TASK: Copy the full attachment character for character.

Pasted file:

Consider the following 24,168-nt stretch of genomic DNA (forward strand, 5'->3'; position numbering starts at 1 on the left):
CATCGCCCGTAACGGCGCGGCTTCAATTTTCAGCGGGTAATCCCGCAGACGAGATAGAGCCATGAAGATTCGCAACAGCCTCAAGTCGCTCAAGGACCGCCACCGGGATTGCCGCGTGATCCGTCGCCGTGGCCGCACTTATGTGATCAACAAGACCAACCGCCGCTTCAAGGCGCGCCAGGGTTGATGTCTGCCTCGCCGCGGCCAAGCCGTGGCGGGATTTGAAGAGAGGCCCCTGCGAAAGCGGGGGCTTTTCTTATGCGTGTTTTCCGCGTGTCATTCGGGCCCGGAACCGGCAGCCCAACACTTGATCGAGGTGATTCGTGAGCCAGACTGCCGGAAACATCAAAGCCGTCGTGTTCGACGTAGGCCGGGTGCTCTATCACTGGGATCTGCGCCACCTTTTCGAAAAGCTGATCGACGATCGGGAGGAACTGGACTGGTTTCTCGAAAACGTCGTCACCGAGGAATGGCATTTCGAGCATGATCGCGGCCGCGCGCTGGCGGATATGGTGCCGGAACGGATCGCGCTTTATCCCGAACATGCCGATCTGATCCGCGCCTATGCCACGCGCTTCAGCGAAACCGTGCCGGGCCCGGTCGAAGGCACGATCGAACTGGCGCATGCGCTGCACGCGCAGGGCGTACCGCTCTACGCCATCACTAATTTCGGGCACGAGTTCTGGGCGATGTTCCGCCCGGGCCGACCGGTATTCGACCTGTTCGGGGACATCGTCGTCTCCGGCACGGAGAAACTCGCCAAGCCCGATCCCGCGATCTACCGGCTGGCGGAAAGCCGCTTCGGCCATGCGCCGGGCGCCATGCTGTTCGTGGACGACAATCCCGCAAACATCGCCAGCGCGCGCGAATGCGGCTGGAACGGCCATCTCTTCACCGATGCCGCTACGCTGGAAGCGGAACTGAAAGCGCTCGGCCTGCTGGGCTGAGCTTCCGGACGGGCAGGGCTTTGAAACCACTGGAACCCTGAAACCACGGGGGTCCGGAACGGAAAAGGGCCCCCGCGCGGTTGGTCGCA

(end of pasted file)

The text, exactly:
Consider the following 24,168-nt stretch of genomic DNA (forward strand, 5'->3'; position numbering starts at 1 on the left):
CATCGCCCGTAACGGCGCGGCTTCAATTTTCAGCGGGTAATCCCGCAGACGAGATAGAGCCATGAAGATTCGCAACAGCCTCAAGTCGCTCAAGGACCGCCACCGGGATTGCCGCGTGATCCGTCGCCGTGGCCGCACTTATGTGATCAACAAGACCAACCGCCGCTTCAAGGCGCGCCAGGGTTGATGTCTGCCTCGCCGCGGCCAAGCCGTGGCGGGATTTGAAGAGAGGCCCCTGCGAAAGCGGGGGCTTTTCTTATGCGTGTTTTCCGCGTGTCATTCGGGCCCGGAACCGGCAGCCCAACACTTGATCGAGGTGATTCGTGAGCCAGACTGCCGGAAACATCAAAGCCGTCGTGTTCGACGTAGGCCGGGTGCTCTATCACTGGGATCTGCGCCACCTTTTCGAAAAGCTGATCGACGATCGGGAGGAACTGGACTGGTTTCTCGAAAACGTCGTCACCGAGGAATGGCATTTCGAGCATGATCGCGGCCGCGCGCTGGCGGATATGGTGCCGGAACGGATCGCGCTTTATCCCGAACATGCCGATCTGATCCGCGCCTATGCCACGCGCTTCAGCGAAACCGTGCCGGGCCCGGTCGAAGGCACGATCGAACTGGCGCATGCGCTGCACGCGCAGGGCGTACCGCTCTACGCCATCACTAATTTCGGGCACGAGTTCTGGGCGATGTTCCGCCCGGGCCGACCGGTATTCGACCTGTTCGGGGACATCGTCGTCTCCGGCACGGAGAAACTCGCCAAGCCCGATCCCGCGATCTACCGGCTGGCGGAAAGCCGCTTCGGCCATGCGCCGGGCGCCATGCTGTTCGTGGACGACAATCCCGCAAACATCGCCAGCGCGCGCGAATGCGGCTGGAACGGCCATCTCTTCACCGATGCCGCTACGCTGGAAGCGGAACTGAAAGCGCTCGGCCTGCTGGGCTGAGCTTCCGGACGGGCAGGGCTTTGAAACCACTGGAACCCTGAAACCACGGGGGTCCGGAACGGAAAAGGGCCCCCGCGCGGTTGGTCGCA